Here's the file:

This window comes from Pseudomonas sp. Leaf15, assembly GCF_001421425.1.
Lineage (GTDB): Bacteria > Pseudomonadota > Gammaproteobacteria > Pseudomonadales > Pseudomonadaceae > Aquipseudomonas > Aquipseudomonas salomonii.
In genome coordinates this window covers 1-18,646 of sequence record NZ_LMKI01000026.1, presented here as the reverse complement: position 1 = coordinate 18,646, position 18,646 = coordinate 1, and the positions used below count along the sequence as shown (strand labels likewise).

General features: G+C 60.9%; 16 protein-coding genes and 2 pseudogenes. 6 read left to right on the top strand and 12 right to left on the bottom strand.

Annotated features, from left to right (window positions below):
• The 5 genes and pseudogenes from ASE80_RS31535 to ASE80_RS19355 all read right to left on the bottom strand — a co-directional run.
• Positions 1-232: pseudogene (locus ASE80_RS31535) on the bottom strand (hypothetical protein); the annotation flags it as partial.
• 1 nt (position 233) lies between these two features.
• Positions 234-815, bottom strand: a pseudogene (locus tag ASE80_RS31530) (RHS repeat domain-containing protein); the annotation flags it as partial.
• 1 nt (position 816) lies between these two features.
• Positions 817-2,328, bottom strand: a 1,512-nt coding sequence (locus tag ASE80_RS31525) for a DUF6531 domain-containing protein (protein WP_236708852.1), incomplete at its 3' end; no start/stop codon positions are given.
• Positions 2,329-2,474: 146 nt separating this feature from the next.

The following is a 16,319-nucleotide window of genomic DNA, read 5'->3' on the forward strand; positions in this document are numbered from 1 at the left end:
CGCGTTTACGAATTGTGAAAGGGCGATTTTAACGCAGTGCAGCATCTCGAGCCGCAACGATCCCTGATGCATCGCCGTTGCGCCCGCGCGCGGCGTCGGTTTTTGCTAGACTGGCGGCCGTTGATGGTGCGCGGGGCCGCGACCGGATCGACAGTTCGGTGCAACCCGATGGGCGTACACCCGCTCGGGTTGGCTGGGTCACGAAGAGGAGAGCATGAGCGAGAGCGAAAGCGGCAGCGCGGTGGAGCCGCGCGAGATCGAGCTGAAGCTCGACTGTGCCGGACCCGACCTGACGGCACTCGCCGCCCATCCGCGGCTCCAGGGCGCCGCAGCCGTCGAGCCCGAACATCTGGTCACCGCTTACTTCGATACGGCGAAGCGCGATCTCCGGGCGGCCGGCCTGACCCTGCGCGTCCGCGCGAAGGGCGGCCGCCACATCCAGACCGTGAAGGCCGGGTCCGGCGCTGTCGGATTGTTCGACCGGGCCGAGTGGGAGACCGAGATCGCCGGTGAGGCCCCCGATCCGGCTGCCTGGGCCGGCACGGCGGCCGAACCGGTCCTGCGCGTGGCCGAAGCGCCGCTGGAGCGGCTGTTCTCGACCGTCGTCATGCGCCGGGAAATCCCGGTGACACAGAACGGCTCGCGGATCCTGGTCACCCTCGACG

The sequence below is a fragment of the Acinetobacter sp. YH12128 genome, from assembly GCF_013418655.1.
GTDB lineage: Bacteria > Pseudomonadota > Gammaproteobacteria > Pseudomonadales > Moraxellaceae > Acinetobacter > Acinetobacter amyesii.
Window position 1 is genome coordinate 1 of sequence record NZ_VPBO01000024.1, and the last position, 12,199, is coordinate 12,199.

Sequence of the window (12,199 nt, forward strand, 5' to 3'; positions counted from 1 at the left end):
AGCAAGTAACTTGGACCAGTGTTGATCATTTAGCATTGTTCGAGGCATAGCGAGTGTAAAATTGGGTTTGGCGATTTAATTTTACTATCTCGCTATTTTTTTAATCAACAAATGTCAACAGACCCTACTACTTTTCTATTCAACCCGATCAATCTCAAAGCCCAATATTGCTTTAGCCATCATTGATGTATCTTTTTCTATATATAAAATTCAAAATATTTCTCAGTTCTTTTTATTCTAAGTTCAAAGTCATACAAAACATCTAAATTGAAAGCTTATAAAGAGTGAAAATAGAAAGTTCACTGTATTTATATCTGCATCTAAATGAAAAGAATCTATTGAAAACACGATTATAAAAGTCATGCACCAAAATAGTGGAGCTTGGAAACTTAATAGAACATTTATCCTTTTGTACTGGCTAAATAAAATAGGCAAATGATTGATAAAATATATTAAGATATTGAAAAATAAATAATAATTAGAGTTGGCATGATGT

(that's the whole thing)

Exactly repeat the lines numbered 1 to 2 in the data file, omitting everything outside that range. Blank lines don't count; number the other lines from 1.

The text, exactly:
This window comes from Pseudomonas sp. Leaf15, assembly GCF_001421425.1.
Lineage (GTDB): Bacteria > Pseudomonadota > Gammaproteobacteria > Pseudomonadales > Pseudomonadaceae > Aquipseudomonas > Aquipseudomonas salomonii.